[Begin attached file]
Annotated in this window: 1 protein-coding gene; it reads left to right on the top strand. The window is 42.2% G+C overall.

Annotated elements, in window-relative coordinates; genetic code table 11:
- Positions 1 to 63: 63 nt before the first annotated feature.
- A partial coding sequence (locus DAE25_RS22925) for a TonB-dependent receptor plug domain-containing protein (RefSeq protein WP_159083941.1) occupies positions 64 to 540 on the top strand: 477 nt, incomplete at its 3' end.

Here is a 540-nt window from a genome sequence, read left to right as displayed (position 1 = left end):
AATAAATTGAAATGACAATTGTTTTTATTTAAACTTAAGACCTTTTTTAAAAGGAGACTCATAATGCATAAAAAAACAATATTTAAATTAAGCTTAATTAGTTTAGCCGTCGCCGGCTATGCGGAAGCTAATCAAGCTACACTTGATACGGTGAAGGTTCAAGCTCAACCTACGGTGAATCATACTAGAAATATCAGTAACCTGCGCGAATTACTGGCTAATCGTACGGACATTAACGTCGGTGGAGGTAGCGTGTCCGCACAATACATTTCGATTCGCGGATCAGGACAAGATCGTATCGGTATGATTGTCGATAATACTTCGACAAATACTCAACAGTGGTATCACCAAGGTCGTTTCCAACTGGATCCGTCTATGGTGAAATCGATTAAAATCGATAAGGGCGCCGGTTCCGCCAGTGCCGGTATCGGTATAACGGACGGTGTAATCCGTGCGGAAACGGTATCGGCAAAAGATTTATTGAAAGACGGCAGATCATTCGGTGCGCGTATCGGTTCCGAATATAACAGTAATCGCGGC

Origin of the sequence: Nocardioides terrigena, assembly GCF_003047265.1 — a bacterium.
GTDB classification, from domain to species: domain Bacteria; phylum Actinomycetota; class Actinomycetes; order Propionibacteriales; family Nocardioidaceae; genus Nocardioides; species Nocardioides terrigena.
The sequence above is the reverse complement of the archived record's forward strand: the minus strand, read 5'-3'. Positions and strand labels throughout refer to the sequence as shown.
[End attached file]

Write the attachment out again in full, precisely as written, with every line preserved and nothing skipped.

Annotated in this window: 1 protein-coding gene; it reads left to right on the top strand. The window is 42.2% G+C overall.

Annotated elements, in window-relative coordinates; genetic code table 11:
- Positions 1 to 63: 63 nt before the first annotated feature.
- A partial coding sequence (locus DAE25_RS22925) for a TonB-dependent receptor plug domain-containing protein (RefSeq protein WP_159083941.1) occupies positions 64 to 540 on the top strand: 477 nt, incomplete at its 3' end.

Here is a 540-nt window from a genome sequence, read left to right as displayed (position 1 = left end):
AATAAATTGAAATGACAATTGTTTTTATTTAAACTTAAGACCTTTTTTAAAAGGAGACTCATAATGCATAAAAAAACAATATTTAAATTAAGCTTAATTAGTTTAGCCGTCGCCGGCTATGCGGAAGCTAATCAAGCTACACTTGATACGGTGAAGGTTCAAGCTCAACCTACGGTGAATCATACTAGAAATATCAGTAACCTGCGCGAATTACTGGCTAATCGTACGGACATTAACGTCGGTGGAGGTAGCGTGTCCGCACAATACATTTCGATTCGCGGATCAGGACAAGATCGTATCGGTATGATTGTCGATAATACTTCGACAAATACTCAACAGTGGTATCACCAAGGTCGTTTCCAACTGGATCCGTCTATGGTGAAATCGATTAAAATCGATAAGGGCGCCGGTTCCGCCAGTGCCGGTATCGGTATAACGGACGGTGTAATCCGTGCGGAAACGGTATCGGCAAAAGATTTATTGAAAGACGGCAGATCATTCGGTGCGCGTATCGGTTCCGAATATAACAGTAATCGCGGC

Origin of the sequence: Nocardioides terrigena, assembly GCF_003047265.1 — a bacterium.
GTDB classification, from domain to species: domain Bacteria; phylum Actinomycetota; class Actinomycetes; order Propionibacteriales; family Nocardioidaceae; genus Nocardioides; species Nocardioides terrigena.
The sequence above is the reverse complement of the archived record's forward strand: the minus strand, read 5'-3'. Positions and strand labels throughout refer to the sequence as shown.